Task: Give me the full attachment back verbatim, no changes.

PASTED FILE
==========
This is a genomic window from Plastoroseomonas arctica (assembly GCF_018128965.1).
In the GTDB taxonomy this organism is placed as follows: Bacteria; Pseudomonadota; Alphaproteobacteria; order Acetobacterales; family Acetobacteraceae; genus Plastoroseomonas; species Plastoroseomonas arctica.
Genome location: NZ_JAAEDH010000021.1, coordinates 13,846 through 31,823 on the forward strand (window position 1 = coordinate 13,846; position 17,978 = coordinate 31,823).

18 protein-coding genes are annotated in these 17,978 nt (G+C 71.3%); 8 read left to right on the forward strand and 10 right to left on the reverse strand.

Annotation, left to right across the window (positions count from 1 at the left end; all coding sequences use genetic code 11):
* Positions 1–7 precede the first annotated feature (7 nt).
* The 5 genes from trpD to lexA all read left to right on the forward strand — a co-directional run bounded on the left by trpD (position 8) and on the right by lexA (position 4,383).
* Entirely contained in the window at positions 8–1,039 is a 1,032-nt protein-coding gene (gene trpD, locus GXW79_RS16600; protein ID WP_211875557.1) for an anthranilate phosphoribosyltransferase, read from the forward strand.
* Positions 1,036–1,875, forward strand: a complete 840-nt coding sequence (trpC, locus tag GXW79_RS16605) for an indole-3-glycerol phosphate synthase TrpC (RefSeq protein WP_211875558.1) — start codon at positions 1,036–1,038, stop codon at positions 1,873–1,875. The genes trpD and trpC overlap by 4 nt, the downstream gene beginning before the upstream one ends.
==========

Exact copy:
This is a genomic window from Plastoroseomonas arctica (assembly GCF_018128965.1).
In the GTDB taxonomy this organism is placed as follows: Bacteria; Pseudomonadota; Alphaproteobacteria; order Acetobacterales; family Acetobacteraceae; genus Plastoroseomonas; species Plastoroseomonas arctica.
Genome location: NZ_JAAEDH010000021.1, coordinates 13,846 through 31,823 on the forward strand (window position 1 = coordinate 13,846; position 17,978 = coordinate 31,823).

18 protein-coding genes are annotated in these 17,978 nt (G+C 71.3%); 8 read left to right on the forward strand and 10 right to left on the reverse strand.

Annotation, left to right across the window (positions count from 1 at the left end; all coding sequences use genetic code 11):
* Positions 1–7 precede the first annotated feature (7 nt).
* The 5 genes from trpD to lexA all read left to right on the forward strand — a co-directional run bounded on the left by trpD (position 8) and on the right by lexA (position 4,383).
* Entirely contained in the window at positions 8–1,039 is a 1,032-nt protein-coding gene (gene trpD, locus GXW79_RS16600; protein ID WP_211875557.1) for an anthranilate phosphoribosyltransferase, read from the forward strand.
* Positions 1,036–1,875, forward strand: a complete 840-nt coding sequence (trpC, locus tag GXW79_RS16605) for an indole-3-glycerol phosphate synthase TrpC (RefSeq protein WP_211875558.1) — start codon at positions 1,036–1,038, stop codon at positions 1,873–1,875. The genes trpD and trpC overlap by 4 nt, the downstream gene beginning before the upstream one ends.